If you are using the hardware con ports 1 and 2, then I would start the virtual comports at 5 and up. Hardware wise, I think com ports 1 and 3, and 2 and 4 use the same interrupts. This might cause confusion when com1 and com3 are used at the same time.
              Why I like my 2005 rio yellow Honda S2000 with the top down, and more!


                This is all very useful information; it's been quite a while since I've dabbled in the world of com ports.

                Rupp - I was able to view the com port assignments using the hardware device manager view in WinXP. It displays the computers assignment and how it is mapped to the Edgeports com port assignment. I now have my CM11A and W800 running thru the Edgeport and they work great.

                Everyone else watch your ears for a moment while I thank Rupp....


                Not that I didn't owe you already, but this one really made my day - 8 com ports via USB for 25 bucks.

                PS. I'd be interested in that reg edit for future use.


                  I installed my Edgeport/8 long ago under XP, starting with COM5.
                  It has never faltered - always boots up and goes.

                  So it IS possible to write good add-on port drivers for Windoze - they did it.



                    Actually under Windows NT, 2000, or XP, it doesn't matter. You can start them at COM3 without problems.

                    The issue was that under DOS (and to some degree this includes Win 95/98/ME) the machine assumed that the COM ports were setup as follows (port, i/o address, irq):

                    COM1 3F8 IRQ 4
                    COM2 2F8 IRQ 3
                    COM3 3E8 IRQ 4
                    COM4 2E8 IRQ 3

                    And thus this DID matter. However, even back in the DOS days you get get COM ports (which were hard to find) that would let you use IRQs other than 3 or 4 (for instance 5, 7, or 2/9) that would still let you have 4 ports, all different IRQs. (or with an Xacto knife and a soldering iron you could take a standard ISA serial card and change its IRQ...)

                    On Windows NT/2000/XP, it really doesn't matter what the COM ports are on. Even if they are on the same IRQ it doesn't matter... In fact when talking about a device such as the EdgePort/8, all the ports on it *ARE* on the same IRQ (by definition). This would be the USB IRQ.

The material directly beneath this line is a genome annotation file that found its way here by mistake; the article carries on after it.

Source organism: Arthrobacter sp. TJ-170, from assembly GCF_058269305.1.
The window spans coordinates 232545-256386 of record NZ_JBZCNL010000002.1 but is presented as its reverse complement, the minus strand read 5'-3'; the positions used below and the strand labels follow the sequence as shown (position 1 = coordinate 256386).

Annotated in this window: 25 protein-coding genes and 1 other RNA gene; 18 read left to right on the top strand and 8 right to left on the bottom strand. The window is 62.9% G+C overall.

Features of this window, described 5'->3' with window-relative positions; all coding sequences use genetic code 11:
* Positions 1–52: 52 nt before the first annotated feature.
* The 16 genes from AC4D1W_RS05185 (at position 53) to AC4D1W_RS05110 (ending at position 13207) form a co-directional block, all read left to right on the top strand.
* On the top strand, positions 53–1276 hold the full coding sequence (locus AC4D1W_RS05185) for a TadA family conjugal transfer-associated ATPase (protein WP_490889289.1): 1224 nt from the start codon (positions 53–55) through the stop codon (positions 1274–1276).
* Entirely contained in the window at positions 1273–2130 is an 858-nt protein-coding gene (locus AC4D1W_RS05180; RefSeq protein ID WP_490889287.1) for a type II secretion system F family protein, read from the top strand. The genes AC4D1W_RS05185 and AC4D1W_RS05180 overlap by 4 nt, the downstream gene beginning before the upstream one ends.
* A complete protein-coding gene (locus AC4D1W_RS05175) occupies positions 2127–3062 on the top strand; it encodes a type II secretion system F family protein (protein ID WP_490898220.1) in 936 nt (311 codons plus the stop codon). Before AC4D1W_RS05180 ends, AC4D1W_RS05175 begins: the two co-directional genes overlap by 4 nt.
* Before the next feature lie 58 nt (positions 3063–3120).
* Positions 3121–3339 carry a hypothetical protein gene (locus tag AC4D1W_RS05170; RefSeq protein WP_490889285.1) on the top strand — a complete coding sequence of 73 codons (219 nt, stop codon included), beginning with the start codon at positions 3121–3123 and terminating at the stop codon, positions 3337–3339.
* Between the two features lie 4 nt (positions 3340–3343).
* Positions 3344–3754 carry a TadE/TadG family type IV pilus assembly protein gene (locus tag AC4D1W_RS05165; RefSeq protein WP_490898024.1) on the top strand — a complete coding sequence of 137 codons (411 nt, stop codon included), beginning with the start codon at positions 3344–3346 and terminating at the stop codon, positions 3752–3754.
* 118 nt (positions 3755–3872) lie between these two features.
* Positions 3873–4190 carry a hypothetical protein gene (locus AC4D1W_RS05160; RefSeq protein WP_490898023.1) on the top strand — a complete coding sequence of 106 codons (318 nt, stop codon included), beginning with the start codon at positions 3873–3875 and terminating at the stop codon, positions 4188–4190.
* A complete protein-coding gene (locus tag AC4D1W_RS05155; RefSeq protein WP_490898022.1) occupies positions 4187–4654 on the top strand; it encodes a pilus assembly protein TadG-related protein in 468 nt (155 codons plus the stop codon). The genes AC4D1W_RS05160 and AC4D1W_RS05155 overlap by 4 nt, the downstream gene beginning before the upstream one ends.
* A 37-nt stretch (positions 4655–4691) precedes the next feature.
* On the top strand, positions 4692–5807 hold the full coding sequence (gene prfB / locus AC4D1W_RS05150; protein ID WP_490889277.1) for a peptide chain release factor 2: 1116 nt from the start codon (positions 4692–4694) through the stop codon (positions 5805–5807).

Under Windows nowadays, serial ports don't have to be based on a specific IRQ and I/O address. You just write a device driver which exports a device called \Devices\SerialX (where X is the serial port) and then create a Symbolic Link to \DosDevices\COMY (where Y is the COM port you want assigned), or I think in more "modern" WIndows XP terminology this is actually \??\COMY. When you then access COMY, it maps back to the underlying \Devices\SerialX device, which maps to the driver (in this case the EdgePort driver) which figures out how to talk to the serial port. Windows itself doesn't care HOW you implement the serial port. (excuse me if I have the device names slightly off - its been about 8 years since I wrote low level Windows code, but had written quite a few Windows NT kernel drivers in my days).

                    This is why its so straightforward (and easy if you're familiar to the Windows DDK) to write a serial port driver that works over the network, and your apps don't know the difference (assuming the remote device is there)...

                    Anyways, hope this helps.


                      Thanks for the info. I'm currently working in the "near DOS" world of cmd.exe. XP is pretty accomidating in allowing echoing bytes to the com port. I can echo bytes to the virtual com ports 5 and above too. No way to get bytes from the input buffer this way. I've got a beginner VB book with the VB learning edition, but not much info on developing simple command line applications to use with a web server and such. Still looking for a simple way to access the input buffer.
                      Why I like my 2005 rio yellow Honda S2000 with the top down, and more!